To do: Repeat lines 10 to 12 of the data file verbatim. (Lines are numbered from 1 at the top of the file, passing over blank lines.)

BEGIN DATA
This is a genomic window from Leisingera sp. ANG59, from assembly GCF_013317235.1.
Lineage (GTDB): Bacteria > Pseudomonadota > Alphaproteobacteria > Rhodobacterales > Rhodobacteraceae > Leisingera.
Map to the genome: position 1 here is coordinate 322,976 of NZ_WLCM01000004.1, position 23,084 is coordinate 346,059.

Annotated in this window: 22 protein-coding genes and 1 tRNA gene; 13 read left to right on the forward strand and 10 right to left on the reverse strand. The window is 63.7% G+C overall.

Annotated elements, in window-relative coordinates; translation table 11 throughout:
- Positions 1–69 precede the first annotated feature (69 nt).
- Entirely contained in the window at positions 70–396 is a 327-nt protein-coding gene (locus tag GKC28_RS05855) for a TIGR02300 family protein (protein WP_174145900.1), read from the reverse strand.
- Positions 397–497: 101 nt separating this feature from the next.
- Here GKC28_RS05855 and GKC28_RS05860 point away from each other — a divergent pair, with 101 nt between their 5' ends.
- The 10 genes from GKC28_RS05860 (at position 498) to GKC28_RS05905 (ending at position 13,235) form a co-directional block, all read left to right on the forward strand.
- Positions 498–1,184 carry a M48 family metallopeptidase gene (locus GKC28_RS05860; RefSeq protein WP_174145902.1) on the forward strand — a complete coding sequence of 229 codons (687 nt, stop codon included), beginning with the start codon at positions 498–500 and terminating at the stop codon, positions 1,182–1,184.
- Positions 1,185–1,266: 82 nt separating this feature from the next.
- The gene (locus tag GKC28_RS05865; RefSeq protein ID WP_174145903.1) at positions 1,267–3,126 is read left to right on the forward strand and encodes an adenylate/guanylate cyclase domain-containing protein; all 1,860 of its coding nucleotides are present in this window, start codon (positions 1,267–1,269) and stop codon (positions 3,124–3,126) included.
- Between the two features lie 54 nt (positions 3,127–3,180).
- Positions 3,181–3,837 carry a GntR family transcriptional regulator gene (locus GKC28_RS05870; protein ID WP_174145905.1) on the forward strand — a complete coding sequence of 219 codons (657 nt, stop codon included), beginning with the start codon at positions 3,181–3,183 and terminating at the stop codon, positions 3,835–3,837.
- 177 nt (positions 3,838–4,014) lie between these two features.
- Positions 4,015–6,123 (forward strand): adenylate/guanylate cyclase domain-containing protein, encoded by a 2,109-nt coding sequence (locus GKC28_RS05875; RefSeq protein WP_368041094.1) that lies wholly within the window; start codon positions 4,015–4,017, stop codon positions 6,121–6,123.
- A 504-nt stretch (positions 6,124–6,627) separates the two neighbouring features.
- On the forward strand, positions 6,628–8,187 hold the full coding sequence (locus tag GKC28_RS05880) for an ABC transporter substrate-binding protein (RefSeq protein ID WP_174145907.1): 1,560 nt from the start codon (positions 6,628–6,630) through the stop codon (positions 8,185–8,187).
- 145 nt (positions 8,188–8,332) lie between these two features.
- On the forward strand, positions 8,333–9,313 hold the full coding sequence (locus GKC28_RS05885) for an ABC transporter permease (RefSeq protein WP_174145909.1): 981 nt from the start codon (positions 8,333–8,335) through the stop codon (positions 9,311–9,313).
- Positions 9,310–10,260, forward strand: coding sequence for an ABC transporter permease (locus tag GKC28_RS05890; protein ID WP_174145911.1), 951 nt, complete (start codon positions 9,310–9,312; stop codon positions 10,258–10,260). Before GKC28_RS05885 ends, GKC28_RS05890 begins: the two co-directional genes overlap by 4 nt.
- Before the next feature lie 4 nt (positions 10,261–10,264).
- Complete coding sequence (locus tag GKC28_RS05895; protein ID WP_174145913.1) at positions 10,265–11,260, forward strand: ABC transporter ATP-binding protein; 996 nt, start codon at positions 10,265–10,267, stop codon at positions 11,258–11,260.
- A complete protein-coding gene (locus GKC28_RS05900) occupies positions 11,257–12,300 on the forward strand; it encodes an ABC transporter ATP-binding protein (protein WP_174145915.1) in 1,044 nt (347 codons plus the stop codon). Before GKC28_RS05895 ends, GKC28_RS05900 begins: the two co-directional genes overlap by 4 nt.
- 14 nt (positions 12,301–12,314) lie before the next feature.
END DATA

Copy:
- The 10 genes from GKC28_RS05860 (at position 498) to GKC28_RS05905 (ending at position 13,235) form a co-directional block, all read left to right on the forward strand.
- Positions 498–1,184 carry a M48 family metallopeptidase gene (locus GKC28_RS05860; RefSeq protein WP_174145902.1) on the forward strand — a complete coding sequence of 229 codons (687 nt, stop codon included), beginning with the start codon at positions 498–500 and terminating at the stop codon, positions 1,182–1,184.
- Positions 1,185–1,266: 82 nt separating this feature from the next.